Cosplay is bigger than ever at this year's Comic-Con International: San Diego. Here are a few of the more creative costumes - new photos will be added to this page each day of the Con, so check back to see the newest.
Reverse gender cosplay is becoming more popular. It seemed like there were more people reversing the gender of characters than in previous years at Comic-Con. The Punisher, a Marvel Comics character inspired by The Executioner novels, is cosplayed here by a woman and a man. In the comic books, the Punisher is a male character who was originally depicted as a Vietnam veteran. The Loki cosplayer is male, but Loki has been both male and female in the Thor comic books.
Liberty Belle, a comic book character best known from DC Comics, but there was also a Liberty Belle in Charlton Comics, the lower rent imprint that was home to E-Man.
In the Marvel comic books, Iron Patriot is actually a powered exoskeleton combat suit first worn by Norman Osborn (the original Green Goblin) in Dark Avengers #1 (March 2009). After I left Comic-Con on Thursday, I saw the Iron Patriot walking down 5th Avenue and he posed for me in the front of the Whiskey Girl Bar and Restaurant. Also on 5th Avenue, Taco Bell was celebrating the 25th anniversary of Demolition Man. In the movie (starring Sylvester Stallone), Taco Bell is depicted as the last survivor of the restaurant chain wars.
Thor, Batgirl, Stay Puft Marshmallow Man (from Ghostbusters), Nightwing, Deathstroke, Shawn Richter strangling cartoonist Dean LeCrone, Luke Skywalker (from Star Wars: The Last Jedi), and Agent Carter (from Marvel's Agents of S.H.I.E.L.D.).
She-Ra (from the animated series She-Ra: Princess of Power) and western version of Domino, a member of Marvel's mutant team X-Force.
I first photographed a Gwen Stacy cosplayer at Comic-Con 2007. It wasn’t until the last couple of years that the number of Gwen cosplayers has exploded at conventions. People mostly depict the Spider-Gwen version from the comic books. Since Gwen's death in Amazing Spider-Man #121 (June 1973), Mary Jane Watson (Spider-Man's former wife and occasional girlfriend) has become more associated by the general public as Spider-Man's main romantic interest. With Gwen's appearances in Sam Raimi's Spider-Man 3 and the Spectacular Spider-Man cartoon series, things started to change. Thanks to the Spider-Gwen character in comic books and the Amazing Spider-Man movies with Emma Stone depicting Gwen, the number of her cosplayers vastly outnumber Mary Jane’s. Cable, the mutant character co-created by Rob Liefeld and Louise Simonson, is now becoming more well-known to non-comic book fans thanks to Josh Brolin's portrayal of him in Deadpool 2.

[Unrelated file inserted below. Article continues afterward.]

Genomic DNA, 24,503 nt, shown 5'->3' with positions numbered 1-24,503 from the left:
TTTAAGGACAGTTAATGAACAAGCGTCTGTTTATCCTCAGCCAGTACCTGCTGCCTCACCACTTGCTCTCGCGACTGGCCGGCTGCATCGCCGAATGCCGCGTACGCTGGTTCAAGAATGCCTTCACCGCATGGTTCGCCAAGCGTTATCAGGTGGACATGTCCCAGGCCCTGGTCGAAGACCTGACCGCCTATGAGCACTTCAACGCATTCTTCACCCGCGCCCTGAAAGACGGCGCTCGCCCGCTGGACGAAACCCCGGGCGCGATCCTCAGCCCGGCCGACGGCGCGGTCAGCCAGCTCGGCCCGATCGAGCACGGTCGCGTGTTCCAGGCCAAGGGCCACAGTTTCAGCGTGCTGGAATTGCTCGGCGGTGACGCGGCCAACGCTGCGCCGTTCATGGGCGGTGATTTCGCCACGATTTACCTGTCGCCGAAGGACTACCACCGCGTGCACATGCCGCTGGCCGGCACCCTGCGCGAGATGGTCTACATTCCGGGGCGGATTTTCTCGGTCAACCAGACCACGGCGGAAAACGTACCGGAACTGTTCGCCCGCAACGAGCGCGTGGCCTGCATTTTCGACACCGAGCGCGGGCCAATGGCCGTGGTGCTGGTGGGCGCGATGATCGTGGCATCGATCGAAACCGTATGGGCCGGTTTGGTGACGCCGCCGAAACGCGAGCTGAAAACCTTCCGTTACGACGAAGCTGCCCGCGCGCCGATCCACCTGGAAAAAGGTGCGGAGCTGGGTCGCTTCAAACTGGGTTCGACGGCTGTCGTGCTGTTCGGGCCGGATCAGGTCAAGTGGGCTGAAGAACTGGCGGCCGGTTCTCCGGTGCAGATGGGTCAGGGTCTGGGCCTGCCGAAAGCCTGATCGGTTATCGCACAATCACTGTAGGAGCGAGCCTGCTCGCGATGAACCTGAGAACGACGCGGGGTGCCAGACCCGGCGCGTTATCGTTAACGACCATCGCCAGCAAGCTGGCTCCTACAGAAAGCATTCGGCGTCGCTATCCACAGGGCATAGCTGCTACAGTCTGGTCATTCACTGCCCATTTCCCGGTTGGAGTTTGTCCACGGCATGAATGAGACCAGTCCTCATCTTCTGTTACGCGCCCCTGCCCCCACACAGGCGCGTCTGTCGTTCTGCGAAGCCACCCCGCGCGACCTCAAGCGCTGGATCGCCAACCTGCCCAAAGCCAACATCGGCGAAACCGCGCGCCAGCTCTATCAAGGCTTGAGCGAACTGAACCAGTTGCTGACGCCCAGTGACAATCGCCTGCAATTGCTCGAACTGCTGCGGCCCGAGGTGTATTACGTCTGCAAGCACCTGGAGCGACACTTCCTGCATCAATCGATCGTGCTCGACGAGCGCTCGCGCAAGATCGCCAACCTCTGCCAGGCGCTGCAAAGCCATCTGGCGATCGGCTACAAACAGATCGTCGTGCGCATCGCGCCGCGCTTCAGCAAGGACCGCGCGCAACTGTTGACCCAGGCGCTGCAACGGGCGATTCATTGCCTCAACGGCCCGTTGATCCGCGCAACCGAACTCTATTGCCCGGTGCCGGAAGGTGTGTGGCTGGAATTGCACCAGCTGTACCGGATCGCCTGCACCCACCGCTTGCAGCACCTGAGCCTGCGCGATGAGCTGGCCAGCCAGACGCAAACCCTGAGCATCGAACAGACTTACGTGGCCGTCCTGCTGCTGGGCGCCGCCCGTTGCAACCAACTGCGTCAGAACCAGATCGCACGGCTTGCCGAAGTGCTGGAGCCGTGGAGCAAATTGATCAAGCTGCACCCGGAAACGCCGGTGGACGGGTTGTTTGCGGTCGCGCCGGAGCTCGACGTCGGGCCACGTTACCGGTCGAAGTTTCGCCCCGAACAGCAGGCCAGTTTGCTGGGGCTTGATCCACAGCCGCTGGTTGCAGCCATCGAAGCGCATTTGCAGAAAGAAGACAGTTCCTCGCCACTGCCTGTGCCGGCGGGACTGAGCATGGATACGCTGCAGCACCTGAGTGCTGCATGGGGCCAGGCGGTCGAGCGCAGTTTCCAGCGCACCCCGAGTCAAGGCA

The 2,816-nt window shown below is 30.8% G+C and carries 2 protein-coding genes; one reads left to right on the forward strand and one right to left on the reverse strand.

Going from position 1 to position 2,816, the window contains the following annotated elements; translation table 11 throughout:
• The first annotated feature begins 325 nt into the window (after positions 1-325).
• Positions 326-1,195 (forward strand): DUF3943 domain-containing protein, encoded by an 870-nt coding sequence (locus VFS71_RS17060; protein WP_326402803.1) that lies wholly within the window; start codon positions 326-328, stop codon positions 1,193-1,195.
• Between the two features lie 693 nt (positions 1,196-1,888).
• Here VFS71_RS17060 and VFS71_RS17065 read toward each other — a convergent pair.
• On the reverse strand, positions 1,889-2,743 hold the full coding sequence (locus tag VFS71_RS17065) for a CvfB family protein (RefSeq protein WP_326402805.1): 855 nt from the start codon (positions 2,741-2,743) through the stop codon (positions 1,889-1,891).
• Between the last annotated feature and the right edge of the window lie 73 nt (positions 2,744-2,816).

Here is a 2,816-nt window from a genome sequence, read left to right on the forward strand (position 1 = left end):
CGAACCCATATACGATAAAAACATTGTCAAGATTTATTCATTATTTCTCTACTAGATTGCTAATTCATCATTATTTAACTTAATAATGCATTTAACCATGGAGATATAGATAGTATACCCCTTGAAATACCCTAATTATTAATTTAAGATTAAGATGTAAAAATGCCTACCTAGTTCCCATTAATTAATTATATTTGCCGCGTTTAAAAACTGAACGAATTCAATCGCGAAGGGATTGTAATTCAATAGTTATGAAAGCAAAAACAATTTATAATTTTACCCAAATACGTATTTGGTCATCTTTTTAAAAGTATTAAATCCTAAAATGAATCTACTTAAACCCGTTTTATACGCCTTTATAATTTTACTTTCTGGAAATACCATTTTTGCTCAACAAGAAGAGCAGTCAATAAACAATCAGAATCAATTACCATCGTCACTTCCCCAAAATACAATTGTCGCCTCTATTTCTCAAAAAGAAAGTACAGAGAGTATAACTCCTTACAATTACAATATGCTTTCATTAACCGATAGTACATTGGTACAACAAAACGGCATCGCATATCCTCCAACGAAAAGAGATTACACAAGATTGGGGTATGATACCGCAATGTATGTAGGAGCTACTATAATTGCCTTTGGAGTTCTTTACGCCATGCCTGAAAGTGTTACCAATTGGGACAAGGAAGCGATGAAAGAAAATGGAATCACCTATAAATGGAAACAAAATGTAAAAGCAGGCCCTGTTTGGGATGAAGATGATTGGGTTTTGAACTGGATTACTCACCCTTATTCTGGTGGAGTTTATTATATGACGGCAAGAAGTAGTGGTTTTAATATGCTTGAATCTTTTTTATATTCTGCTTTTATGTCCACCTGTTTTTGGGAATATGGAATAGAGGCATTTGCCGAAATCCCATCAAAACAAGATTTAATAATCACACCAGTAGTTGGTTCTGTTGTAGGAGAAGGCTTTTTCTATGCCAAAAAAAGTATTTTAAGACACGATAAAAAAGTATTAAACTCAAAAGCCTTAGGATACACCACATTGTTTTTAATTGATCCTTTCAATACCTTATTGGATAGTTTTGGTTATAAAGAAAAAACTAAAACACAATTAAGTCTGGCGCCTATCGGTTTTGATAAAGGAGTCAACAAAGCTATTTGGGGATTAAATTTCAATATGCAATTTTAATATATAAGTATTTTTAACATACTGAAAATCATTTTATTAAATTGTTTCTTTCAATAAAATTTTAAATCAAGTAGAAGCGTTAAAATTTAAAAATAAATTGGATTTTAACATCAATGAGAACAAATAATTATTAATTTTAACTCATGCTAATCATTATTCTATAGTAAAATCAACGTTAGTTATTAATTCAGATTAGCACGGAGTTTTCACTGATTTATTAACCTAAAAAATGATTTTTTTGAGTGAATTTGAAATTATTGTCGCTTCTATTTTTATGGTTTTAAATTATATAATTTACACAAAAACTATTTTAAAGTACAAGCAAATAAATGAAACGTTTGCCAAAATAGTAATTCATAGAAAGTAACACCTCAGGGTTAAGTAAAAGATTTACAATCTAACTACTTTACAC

The Incredibles dad Robert "Bob" Parr aka Mr. Incredible with super baby Jack-Jack.
Star Wars cosplay with Darth Maul interviewing stormtrooper.
Marvel Comics cosplay with Valkyrie, mainly known from the Thor comics, but who made her first appearance in The Avengers #83 (December 1970).
Marvel Comics cosplay with Mantis from Guardians of the Galaxy.
General Urko from Planet of the Apes.
Batman villains teaming up, the Riddler and the Joker.
Night King from Game of Thrones.
DC cosplay with Mera (from Aquaman comics), Batman villain Mr. Freeze, Bizarro Superman, and Green Arrow.
Disney cosplay with Anna and Olaf from Frozen.
Ghost Rider, a name used for several supernatural Marvel heroes (with one incarnation played in the movies by Nick Cage). The most recent Ghost Rider is Robbie Reyes from the Agents of S.H.I.E.L.D. TV series.